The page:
One of the most criticized decision that any Superintendent can make is the decision to declare a snow day or a delay in the school day due to inclement weather.
I have made it a policy to never criticize a Superintendent - as both a parent and a teacher - for these decisions for a number of reasons:
- I believe that every Superintendent is making what he or she believes to be the right call when it comes to inclement weather. No Superintendent in the world wants a child harmed on the way to school. In other words, these difficult decisions are made with the best possible intentions, which is all we can ask of leaders when making decisions involving enormous uncertainty. Complaining about the decision after the fact serves absolutely no purpose. Your complaints will not cause a Superintendent to make a better decision next time. He or she are already trying to make the best possible decision every time already.
- This is a decision involving the weather. Any decision regarding the weather is an incredibly difficult one to make. It's impossible to predict. Thinking that a school official knows what the weather conditions will be with any degree of certainty when the meteorologists are often uncertain is absurd.
- Just as important as the actual road conditions are the sidewalks. Many children walk to school. The roads might look pristine, but if the sidewalks around the schools have not been cleared, a delay may need to be called. Too often people decide if a Superintendent has made a good decision based upon their own limited set of information.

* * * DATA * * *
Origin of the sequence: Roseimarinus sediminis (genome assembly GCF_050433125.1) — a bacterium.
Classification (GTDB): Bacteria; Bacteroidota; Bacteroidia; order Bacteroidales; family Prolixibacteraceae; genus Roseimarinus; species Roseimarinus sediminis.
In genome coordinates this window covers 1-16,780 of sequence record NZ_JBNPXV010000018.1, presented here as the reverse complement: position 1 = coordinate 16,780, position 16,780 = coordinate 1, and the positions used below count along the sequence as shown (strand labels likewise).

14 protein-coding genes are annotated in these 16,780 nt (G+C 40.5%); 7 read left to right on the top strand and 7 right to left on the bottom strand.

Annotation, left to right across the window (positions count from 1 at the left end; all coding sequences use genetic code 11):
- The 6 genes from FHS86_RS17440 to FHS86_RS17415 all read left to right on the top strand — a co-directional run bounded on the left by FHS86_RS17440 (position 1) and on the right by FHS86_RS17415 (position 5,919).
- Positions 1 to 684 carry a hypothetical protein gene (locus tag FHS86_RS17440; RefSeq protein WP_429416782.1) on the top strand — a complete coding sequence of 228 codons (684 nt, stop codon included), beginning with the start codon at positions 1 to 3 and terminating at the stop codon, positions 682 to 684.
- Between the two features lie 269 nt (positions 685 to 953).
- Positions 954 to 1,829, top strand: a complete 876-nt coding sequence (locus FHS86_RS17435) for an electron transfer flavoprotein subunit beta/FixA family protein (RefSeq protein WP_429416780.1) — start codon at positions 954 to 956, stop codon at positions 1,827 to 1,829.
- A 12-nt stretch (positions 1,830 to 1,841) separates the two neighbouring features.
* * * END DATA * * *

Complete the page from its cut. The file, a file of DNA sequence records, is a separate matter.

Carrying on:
- Superintendents know that for many students, the breakfast and lunch they eat at school are the best and most complete meals of their day. This was the case for me as a child. A snow day often means that children will go hungry that day. This weighs heavily on a Superintendent's mind when making the decision. Even a two hour delay will wipe out breakfast at most schools.
- Snow days and and delays throw families into chaos. Childcare must often be found at the last minute. When it can't be found, children far too young to be left home alone often are. Adults arrive at work late and risk losing their jobs if it happens too often. All of this also weighs heavily on the mind of a Superintendent.
None of this is to imply that safety should be first and foremost in the mind of a Superintendent when making the decision, but he or she must also bring all of these factors to bear when making the call. It's a much more complex decision than I think most people realize.
Here are two more factors that are so often forgotten:
- Parents and colleagues will complain that the roads were unsafe on a given day and that a delay or cancellation was in order, yet when I check at the end of the day, all children across the district have arrived to school safely. No accidents or injuries whatsoever. If every child in the district has arrived to school safely, the right call was apparently made, regardless of how slippery you thought the roads were earlier in the day.
- Teachers should never complain about their drive to school during inclement weather. Snow days and delays are not meant for the safety of adults. My friends who work as lawyers, custodians, IT professionals. doctors, cashiers, and cooks do not get snow days. My buddy who works at ESPN goes to work regardless of the weather. My friend who works as an attorney in Hartford doesn't get the morning off if the roads are slippery. When I worked in banking and in restaurants, I went to work regardless of road conditions. Teachers are professionals and have no business complaining about their drive to work. Snow days are not meant for them.
I recently wrote a piece about the snow days of my youth in my humor column in Seasons magazine. You can check it out here on page 49.